Birthrights and Birthmarks

Beets from Yule Love It's Vegetable Garden
I must remember this July twilight of absolute contentment, the stroll from our vegetable garden uphill, lush beet greens cradled in my arm. Must never forget the four eggs resting in the moat of the hens’ water feeder hanging from my other hand. Our menopausal girls labor awful hard to provide our protein.
Granny comes to mind, my childhood glimpse of her walking down her Appalachian alley, holding a limp chicken by its feet. She did all her butchering for our fried chicken by stealth—never saw her harm anything save flies, gnats, and roaches.
I sit in my swing under breezy maple branches, watch lightning bugs and ponder my birthright. What on earth took me so long to grow my own food, to know such pleasure? To learn there’s healing in the leaves above?
My grandmother understood that cure, read the Bible through many times—Deuteronomy 20:19, “for the tree of the field is man’s life.” I found the verse just last week and believe it wholeheartedly.
Uncle Herm, one of Granny’s sons, appears with his brother Tab in my long processional of ancestral farmers. They’ve all played their part in leading me back to the land. Glory gleams in Uncle Herm’s eyes as he walks from his garden, buckets full of sweet corn and beans. It’s the best feeling in the world to walk in my uncles’ footsteps.
The scent of beets begs for my mother who often served them pickled, one of my favorite foods—according to my taste buds, the closest flavor to rich, composted earth.
Mom would be tickled to see the hole in the left knee of my favorite garden jeans. Thistles, mulch, and grit consumed the cloth and exposed my skin to living microbes from the likes of decomposed sheep and chicken dung. Nematodes, scientists call them, organic bacteria dark enough to stain my skin as they did my mother’s, grandmother’s, great-grandmother’s—ages way back to Eve.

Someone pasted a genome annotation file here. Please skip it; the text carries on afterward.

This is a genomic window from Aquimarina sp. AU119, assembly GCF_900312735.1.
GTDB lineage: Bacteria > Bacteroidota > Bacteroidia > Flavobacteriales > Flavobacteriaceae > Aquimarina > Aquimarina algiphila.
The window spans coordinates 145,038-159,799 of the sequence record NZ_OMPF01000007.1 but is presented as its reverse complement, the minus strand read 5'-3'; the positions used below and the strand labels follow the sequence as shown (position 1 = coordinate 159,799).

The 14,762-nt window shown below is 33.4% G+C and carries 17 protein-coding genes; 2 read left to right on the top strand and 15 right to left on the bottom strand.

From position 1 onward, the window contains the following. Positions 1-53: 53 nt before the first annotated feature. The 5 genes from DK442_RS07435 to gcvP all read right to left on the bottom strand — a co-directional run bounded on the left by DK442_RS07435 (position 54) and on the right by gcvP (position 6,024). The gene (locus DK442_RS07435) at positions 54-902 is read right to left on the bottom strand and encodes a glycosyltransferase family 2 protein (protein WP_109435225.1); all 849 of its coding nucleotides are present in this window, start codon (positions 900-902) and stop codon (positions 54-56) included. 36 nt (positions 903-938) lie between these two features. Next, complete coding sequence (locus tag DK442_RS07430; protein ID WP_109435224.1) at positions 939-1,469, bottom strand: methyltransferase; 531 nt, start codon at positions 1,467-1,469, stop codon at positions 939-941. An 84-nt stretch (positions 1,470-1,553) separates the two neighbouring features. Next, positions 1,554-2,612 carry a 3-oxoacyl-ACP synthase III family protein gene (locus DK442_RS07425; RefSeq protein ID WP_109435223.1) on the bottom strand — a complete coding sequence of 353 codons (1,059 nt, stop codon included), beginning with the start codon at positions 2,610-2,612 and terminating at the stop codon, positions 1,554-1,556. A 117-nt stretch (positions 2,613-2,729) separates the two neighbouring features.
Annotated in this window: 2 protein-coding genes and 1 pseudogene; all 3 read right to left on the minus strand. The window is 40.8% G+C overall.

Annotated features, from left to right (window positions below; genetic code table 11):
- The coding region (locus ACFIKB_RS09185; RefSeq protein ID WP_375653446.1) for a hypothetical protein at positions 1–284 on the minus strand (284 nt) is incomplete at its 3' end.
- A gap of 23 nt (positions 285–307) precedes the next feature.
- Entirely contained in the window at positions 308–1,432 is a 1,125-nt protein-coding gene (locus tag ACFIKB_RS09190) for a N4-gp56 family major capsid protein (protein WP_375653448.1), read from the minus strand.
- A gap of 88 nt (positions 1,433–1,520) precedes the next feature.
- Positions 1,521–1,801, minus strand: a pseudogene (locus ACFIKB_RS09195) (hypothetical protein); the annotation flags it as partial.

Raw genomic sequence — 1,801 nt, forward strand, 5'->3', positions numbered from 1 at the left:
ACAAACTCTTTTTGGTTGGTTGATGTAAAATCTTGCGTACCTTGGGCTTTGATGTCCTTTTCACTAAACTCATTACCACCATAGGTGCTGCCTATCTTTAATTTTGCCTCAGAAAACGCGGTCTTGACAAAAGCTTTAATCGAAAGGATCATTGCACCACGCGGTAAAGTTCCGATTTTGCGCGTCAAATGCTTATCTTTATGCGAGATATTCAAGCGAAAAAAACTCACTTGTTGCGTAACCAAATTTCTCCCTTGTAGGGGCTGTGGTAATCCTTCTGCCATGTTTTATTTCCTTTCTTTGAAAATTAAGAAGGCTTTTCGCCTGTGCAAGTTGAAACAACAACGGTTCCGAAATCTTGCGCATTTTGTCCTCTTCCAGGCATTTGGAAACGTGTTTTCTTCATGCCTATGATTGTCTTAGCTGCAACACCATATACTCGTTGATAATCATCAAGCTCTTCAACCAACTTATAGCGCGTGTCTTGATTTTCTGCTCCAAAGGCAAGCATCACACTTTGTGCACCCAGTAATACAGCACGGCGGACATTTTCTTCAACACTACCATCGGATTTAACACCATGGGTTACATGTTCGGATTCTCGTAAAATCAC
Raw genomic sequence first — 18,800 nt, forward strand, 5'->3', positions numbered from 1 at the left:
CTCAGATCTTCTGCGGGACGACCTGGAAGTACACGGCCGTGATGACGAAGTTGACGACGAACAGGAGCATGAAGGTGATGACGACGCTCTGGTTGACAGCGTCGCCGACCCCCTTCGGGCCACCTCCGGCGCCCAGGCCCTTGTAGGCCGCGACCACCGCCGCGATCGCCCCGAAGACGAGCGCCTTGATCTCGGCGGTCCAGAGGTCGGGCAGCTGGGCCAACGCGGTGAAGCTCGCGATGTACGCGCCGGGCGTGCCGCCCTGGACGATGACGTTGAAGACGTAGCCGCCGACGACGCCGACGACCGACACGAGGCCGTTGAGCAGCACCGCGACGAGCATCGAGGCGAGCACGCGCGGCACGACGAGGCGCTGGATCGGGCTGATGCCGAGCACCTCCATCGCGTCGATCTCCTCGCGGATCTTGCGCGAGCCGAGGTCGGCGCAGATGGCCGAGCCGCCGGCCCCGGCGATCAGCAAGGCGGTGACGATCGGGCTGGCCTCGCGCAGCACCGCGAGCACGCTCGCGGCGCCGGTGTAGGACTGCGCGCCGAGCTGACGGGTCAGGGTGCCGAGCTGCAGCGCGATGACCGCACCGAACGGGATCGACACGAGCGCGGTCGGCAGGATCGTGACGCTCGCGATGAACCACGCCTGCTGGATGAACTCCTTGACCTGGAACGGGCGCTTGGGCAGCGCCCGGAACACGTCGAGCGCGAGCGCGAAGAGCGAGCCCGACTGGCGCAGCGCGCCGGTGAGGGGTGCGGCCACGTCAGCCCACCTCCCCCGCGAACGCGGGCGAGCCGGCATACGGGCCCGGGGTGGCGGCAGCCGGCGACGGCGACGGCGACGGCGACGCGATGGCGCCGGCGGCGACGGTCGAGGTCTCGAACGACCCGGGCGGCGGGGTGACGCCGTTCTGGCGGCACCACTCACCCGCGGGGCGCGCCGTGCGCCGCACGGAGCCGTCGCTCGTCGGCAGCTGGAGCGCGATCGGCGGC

Mind, my garden guides have come from various communities. Local farm girl Teemie Eschenburg, for instance, who introduced me to chicken manure tea. And there’s novelist and poet Marge Piercy. Years ago, several fellow writers who had met her said she could be abrasive. However, in her keynote speech during our writer’s conference, she said, “Most people don’t know I grow numerous varieties of tomatoes.”
I still hear the vulnerable love in her voice, an intimacy with food she dared share with a large group of writers she did not know. Her words quicken my inheritance with the spirit of my ancestors, encourage me to persist with growing and preserving the fruit of my land with labor of my hands.
Dear Reader, as Eve entered her bower, I step into my dark kitchen, the end of another magnificent, productive day. I remember this Paradise is the birthright of all her children. If we do not forfeit this promise for another place, we will know the pleasure of our Maker’s birthmark upon our bended knee.